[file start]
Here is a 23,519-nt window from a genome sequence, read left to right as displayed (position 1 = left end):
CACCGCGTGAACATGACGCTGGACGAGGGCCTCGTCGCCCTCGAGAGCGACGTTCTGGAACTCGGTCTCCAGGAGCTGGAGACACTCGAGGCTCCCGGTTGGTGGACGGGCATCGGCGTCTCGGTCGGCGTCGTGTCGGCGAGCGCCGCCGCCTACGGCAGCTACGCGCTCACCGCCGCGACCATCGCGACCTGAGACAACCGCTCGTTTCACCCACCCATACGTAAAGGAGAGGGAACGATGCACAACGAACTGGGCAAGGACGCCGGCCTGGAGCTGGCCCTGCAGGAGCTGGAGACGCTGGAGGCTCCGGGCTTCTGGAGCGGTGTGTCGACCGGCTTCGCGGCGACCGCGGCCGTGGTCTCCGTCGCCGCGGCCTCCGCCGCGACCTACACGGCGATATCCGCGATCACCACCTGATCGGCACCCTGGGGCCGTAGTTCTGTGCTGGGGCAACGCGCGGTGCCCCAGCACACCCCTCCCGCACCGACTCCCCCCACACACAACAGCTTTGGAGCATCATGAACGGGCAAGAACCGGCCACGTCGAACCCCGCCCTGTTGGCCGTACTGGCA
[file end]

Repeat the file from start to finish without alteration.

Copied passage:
Here is a 23,519-nt window from a genome sequence, read left to right as displayed (position 1 = left end):
CACCGCGTGAACATGACGCTGGACGAGGGCCTCGTCGCCCTCGAGAGCGACGTTCTGGAACTCGGTCTCCAGGAGCTGGAGACACTCGAGGCTCCCGGTTGGTGGACGGGCATCGGCGTCTCGGTCGGCGTCGTGTCGGCGAGCGCCGCCGCCTACGGCAGCTACGCGCTCACCGCCGCGACCATCGCGACCTGAGACAACCGCTCGTTTCACCCACCCATACGTAAAGGAGAGGGAACGATGCACAACGAACTGGGCAAGGACGCCGGCCTGGAGCTGGCCCTGCAGGAGCTGGAGACGCTGGAGGCTCCGGGCTTCTGGAGCGGTGTGTCGACCGGCTTCGCGGCGACCGCGGCCGTGGTCTCCGTCGCCGCGGCCTCCGCCGCGACCTACACGGCGATATCCGCGATCACCACCTGATCGGCACCCTGGGGCCGTAGTTCTGTGCTGGGGCAACGCGCGGTGCCCCAGCACACCCCTCCCGCACCGACTCCCCCCACACACAACAGCTTTGGAGCATCATGAACGGGCAAGAACCGGCCACGTCGAACCCCGCCCTGTTGGCCGTACTGGCA